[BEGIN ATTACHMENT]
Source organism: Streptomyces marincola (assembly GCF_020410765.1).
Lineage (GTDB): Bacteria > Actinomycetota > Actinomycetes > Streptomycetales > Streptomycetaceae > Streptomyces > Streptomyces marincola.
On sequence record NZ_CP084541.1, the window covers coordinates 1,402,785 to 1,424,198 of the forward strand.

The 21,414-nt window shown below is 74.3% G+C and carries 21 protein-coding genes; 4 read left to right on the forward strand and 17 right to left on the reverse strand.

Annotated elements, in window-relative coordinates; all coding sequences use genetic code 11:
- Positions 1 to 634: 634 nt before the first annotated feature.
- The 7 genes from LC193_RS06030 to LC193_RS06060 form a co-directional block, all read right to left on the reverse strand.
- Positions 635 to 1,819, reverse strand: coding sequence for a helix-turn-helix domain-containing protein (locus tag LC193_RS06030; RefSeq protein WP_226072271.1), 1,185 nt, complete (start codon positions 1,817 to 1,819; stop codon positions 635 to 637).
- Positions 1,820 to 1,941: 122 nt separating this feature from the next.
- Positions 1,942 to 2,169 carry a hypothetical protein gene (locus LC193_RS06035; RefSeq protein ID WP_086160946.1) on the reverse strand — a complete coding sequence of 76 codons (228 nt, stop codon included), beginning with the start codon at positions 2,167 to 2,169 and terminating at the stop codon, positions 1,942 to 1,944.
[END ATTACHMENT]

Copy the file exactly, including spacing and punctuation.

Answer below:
Source organism: Streptomyces marincola (assembly GCF_020410765.1).
Lineage (GTDB): Bacteria > Actinomycetota > Actinomycetes > Streptomycetales > Streptomycetaceae > Streptomyces > Streptomyces marincola.
On sequence record NZ_CP084541.1, the window covers coordinates 1,402,785 to 1,424,198 of the forward strand.

The 21,414-nt window shown below is 74.3% G+C and carries 21 protein-coding genes; 4 read left to right on the forward strand and 17 right to left on the reverse strand.

Annotated elements, in window-relative coordinates; all coding sequences use genetic code 11:
- Positions 1 to 634: 634 nt before the first annotated feature.
- The 7 genes from LC193_RS06030 to LC193_RS06060 form a co-directional block, all read right to left on the reverse strand.
- Positions 635 to 1,819, reverse strand: coding sequence for a helix-turn-helix domain-containing protein (locus tag LC193_RS06030; RefSeq protein WP_226072271.1), 1,185 nt, complete (start codon positions 1,817 to 1,819; stop codon positions 635 to 637).
- Positions 1,820 to 1,941: 122 nt separating this feature from the next.
- Positions 1,942 to 2,169 carry a hypothetical protein gene (locus LC193_RS06035; RefSeq protein ID WP_086160946.1) on the reverse strand — a complete coding sequence of 76 codons (228 nt, stop codon included), beginning with the start codon at positions 2,167 to 2,169 and terminating at the stop codon, positions 1,942 to 1,944.